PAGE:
The final Prepaid Card Rule requires not only so-called “packaging” or short form disclosures prior to acquisition of the prepaid card account, but also that a long form disclosure be provided to the consumer. Whereas the short form disclosures are intended to aid in comparison-shopping, the long form disclosure provides the complete, unabridged itemization of fees and program information.
The long form disclosure is required to include: a title, with the name of the prepaid account program; information on fees that may be imposed and the conditions under which they may be imposed; a statement regarding registration and FDIC/NCUA insurance; a statement regarding linked overdraft credit features; a statement containing the financial institution’s contact information; a statement directing the consumer to the CFPB’s website for general information on prepaid accounts; and a statement directing the consumer to the CFPB to submit complaints related to prepaid accounts.
The rule allows some leeway on the requirement that the long form disclosure be provided “preacquisition.” “Preacquisition” occurs generally as when the account is opened, the card is sold to the consumer, or where the consumer agrees to accept payment to the account. For prepaid cards sold at retail locations where the short form disclosures are provided on the packaging, and where the packaging indicates how to access the long form disclosure by phone and through a website, it is permissible to provide the long form disclosure after the card is purchased. Similarly, for a prepaid card account obtained by phone, the business must tell the consumer prior to opening the prepaid account that the long form disclosure is available by phone and on the web. The long form disclosure must then be provided to the consumer after he or she opens the prepaid account and must be made available by phone and online.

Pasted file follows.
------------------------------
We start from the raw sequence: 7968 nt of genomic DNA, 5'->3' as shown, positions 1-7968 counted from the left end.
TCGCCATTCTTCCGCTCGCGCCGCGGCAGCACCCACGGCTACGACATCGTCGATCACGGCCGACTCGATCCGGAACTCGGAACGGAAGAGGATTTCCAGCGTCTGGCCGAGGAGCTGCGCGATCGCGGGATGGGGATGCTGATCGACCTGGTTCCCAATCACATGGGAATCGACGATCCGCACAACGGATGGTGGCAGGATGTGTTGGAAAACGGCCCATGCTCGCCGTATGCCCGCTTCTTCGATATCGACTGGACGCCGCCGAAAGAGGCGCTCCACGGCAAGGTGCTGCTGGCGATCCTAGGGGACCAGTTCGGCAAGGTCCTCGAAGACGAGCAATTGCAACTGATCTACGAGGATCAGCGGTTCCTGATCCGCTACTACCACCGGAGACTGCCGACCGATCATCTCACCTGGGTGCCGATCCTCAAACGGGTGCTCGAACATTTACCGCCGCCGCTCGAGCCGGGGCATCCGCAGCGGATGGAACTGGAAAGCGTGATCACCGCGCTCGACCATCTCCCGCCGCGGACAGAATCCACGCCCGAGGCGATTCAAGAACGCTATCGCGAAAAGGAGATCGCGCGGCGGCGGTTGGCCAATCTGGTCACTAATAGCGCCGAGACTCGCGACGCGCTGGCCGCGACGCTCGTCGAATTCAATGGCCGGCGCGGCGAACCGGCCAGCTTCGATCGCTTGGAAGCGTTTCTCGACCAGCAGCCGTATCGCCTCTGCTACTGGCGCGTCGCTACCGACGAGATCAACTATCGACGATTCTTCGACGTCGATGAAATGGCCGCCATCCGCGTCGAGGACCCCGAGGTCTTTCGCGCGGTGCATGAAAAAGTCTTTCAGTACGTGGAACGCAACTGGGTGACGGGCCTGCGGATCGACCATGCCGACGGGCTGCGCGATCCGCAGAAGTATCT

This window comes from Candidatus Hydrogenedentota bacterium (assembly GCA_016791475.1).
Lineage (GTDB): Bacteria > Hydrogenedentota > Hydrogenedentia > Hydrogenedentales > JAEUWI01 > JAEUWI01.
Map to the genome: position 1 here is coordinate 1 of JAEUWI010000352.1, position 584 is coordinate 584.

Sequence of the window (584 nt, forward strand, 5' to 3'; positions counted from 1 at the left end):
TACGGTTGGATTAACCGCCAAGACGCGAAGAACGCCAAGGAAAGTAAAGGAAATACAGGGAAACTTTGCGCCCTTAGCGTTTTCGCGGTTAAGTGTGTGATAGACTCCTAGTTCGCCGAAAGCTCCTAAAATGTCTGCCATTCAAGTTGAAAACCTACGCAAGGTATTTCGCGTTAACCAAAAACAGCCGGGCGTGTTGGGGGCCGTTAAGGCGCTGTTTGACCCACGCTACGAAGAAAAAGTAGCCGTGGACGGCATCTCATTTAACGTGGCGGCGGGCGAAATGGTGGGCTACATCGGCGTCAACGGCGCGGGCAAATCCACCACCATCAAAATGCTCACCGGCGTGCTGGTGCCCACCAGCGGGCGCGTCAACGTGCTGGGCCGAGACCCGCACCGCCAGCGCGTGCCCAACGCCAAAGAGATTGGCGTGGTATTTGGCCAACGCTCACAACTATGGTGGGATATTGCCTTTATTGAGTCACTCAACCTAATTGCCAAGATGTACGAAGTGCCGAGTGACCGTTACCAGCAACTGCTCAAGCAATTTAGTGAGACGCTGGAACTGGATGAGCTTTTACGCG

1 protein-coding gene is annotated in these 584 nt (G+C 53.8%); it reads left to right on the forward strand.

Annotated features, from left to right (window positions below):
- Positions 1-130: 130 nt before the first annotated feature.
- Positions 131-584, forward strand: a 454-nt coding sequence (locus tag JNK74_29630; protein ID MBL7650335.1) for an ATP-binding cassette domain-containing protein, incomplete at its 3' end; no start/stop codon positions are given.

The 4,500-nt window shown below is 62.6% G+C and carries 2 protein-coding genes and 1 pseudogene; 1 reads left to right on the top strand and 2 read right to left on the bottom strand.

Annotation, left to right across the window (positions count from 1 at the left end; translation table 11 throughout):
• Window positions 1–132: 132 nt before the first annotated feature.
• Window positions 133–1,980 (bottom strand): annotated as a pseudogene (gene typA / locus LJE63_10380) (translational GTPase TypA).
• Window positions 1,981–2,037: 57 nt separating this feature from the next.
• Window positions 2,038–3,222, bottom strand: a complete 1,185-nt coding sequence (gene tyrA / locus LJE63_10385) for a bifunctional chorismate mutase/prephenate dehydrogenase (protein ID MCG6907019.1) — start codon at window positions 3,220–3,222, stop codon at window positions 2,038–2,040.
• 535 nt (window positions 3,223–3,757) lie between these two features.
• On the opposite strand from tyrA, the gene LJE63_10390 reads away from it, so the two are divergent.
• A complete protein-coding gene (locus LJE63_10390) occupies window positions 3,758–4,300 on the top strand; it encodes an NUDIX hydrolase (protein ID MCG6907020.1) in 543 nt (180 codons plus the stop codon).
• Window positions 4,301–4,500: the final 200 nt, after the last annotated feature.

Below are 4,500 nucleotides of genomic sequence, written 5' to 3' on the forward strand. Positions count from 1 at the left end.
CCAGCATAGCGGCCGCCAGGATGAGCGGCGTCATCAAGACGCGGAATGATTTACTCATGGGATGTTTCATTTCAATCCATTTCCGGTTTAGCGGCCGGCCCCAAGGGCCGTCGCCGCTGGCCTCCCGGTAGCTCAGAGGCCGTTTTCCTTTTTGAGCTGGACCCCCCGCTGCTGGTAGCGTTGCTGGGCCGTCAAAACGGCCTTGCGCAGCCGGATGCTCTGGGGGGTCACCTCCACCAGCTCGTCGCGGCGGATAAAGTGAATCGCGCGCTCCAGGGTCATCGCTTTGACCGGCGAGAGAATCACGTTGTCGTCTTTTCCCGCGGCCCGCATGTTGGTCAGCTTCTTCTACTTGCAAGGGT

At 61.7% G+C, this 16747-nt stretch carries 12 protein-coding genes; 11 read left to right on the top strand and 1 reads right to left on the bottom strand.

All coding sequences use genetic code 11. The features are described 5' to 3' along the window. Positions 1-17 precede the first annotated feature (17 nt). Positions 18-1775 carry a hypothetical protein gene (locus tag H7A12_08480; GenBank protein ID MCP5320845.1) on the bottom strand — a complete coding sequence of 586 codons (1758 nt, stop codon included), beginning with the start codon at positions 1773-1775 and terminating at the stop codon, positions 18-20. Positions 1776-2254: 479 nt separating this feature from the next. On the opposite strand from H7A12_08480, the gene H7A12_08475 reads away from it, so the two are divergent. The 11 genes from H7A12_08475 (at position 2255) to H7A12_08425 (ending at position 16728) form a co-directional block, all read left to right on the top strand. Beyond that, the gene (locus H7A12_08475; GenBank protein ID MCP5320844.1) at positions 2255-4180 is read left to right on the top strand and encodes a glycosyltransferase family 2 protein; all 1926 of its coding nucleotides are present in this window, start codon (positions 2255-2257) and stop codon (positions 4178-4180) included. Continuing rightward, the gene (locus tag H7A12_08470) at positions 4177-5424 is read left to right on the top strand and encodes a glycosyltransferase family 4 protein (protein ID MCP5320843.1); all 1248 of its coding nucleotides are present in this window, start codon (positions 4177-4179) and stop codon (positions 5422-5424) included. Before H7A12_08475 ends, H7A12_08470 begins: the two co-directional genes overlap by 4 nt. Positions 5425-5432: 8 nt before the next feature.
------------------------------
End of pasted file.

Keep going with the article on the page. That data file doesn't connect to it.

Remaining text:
Notably, when disclosures are provided electronically, there is no need to comply with the full requirements of E-Sign, and the company may provide the disclosures to the consumer without E-Sign consent, generally in a manner that is reasonable based on how the consumer opened the account and in a manner that the consumer may keep.
While the original draft rule required that the long form disclosure appear “substantially similar” to the CFPB’s sample disclosure, that requirement was dropped from the final rule due to the wide variety of different structures and account conditions that a financial institution may have in place. The sample now serves as a template for, but not a firm requirement, as to how the long form disclosure must be designed.